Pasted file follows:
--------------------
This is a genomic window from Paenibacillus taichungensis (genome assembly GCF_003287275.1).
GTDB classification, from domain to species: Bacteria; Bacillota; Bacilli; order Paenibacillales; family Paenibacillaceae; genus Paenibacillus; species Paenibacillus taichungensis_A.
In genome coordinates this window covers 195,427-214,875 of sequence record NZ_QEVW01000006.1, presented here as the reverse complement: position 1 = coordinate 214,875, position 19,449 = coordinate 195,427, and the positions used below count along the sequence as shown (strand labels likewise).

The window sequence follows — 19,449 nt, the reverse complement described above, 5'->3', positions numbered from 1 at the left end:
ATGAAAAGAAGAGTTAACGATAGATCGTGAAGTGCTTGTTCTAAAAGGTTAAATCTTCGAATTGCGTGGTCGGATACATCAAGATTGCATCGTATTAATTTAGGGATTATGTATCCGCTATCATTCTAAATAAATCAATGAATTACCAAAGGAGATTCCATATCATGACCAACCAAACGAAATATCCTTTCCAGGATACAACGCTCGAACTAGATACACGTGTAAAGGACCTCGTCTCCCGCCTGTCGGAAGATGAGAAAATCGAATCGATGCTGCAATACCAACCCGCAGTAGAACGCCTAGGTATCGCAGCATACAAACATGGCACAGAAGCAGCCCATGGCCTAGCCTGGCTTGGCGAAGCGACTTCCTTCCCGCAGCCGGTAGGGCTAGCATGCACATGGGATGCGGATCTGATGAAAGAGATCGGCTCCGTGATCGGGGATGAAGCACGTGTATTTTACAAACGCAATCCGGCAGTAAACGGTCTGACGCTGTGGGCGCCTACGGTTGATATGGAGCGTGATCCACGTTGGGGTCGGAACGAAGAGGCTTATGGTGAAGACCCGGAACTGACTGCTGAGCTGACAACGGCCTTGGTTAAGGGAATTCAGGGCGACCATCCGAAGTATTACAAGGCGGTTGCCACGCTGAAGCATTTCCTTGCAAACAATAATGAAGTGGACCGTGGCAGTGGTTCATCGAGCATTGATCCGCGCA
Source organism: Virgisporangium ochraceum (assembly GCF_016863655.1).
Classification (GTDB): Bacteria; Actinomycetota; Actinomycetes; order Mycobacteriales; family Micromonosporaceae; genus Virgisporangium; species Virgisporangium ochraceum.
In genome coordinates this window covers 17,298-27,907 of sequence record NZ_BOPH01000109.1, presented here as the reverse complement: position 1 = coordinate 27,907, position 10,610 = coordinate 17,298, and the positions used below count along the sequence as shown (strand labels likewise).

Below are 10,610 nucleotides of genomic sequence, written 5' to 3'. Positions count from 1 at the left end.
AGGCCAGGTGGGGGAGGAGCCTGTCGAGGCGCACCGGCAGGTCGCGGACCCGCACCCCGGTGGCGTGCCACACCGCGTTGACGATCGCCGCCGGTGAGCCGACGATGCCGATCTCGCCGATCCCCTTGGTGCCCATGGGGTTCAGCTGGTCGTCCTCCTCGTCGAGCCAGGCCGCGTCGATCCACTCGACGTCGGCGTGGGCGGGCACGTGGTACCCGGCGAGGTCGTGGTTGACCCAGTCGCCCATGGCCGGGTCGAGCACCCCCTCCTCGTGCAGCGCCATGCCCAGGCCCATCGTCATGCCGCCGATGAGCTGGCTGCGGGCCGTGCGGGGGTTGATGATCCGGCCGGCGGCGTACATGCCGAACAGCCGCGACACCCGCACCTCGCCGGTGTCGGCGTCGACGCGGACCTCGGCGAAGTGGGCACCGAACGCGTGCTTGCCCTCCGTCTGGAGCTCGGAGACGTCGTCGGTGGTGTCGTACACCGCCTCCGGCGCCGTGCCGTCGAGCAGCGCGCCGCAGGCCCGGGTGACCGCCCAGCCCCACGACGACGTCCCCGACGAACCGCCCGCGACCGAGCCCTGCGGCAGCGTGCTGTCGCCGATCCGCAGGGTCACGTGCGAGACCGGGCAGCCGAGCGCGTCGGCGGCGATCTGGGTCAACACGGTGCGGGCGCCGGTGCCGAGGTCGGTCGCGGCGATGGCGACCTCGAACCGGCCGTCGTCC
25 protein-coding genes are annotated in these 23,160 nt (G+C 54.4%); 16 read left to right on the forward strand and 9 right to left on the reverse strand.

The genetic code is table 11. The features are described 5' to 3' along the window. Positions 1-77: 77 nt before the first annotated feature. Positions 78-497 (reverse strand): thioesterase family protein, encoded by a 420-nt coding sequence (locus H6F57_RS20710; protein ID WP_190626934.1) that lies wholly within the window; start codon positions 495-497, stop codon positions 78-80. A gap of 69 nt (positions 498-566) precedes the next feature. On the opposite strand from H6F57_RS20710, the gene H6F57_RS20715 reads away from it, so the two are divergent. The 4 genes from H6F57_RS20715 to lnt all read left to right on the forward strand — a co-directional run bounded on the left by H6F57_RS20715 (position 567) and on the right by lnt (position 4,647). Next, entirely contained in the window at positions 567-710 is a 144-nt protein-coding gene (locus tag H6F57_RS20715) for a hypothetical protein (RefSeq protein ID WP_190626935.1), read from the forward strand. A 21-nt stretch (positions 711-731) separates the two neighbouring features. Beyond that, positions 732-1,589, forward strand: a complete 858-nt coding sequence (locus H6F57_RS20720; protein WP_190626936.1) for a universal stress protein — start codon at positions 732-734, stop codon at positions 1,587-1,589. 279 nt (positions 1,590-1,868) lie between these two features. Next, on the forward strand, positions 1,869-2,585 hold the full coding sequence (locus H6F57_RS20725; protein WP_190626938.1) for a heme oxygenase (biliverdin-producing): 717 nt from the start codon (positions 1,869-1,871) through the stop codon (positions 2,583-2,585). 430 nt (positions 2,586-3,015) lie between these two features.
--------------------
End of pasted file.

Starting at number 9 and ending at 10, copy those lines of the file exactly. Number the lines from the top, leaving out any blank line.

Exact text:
Below are 10,610 nucleotides of genomic sequence, written 5' to 3'. Positions count from 1 at the left end.
AGGCCAGGTGGGGGAGGAGCCTGTCGAGGCGCACCGGCAGGTCGCGGACCCGCACCCCGGTGGCGTGCCACACCGCGTTGACGATCGCCGCCGGTGAGCCGACGATGCCGATCTCGCCGATCCCCTTGGTGCCCATGGGGTTCAGCTGGTCGTCCTCCTCGTCGAGCCAGGCCGCGTCGATCCACTCGACGTCGGCGTGGGCGGGCACGTGGTACCCGGCGAGGTCGTGGTTGACCCAGTCGCCCATGGCCGGGTCGAGCACCCCCTCCTCGTGCAGCGCCATGCCCAGGCCCATCGTCATGCCGCCGATGAGCTGGCTGCGGGCCGTGCGGGGGTTGATGATCCGGCCGGCGGCGTACATGCCGAACAGCCGCGACACCCGCACCTCGCCGGTGTCGGCGTCGACGCGGACCTCGGCGAAGTGGGCACCGAACGCGTGCTTGCCCTCCGTCTGGAGCTCGGAGACGTCGTCGGTGGTGTCGTACACCGCCTCCGGCGCCGTGCCGTCGAGCAGCGCGCCGCAGGCCCGGGTGACCGCCCAGCCCCACGACGACGTCCCCGACGAACCGCCCGCGACCGAGCCCTGCGGCAGCGTGCTGTCGCCGATCCGCAGGGTCACGTGCGAGACCGGGCAGCCGAGCGCGTCGGCGGCGATCTGGGTCAACACGGTGCGGGCGCCGGTGCCGAGGTCGGTCGCGGCGATGGCGACCTCGAACCGGCCGTCGTCC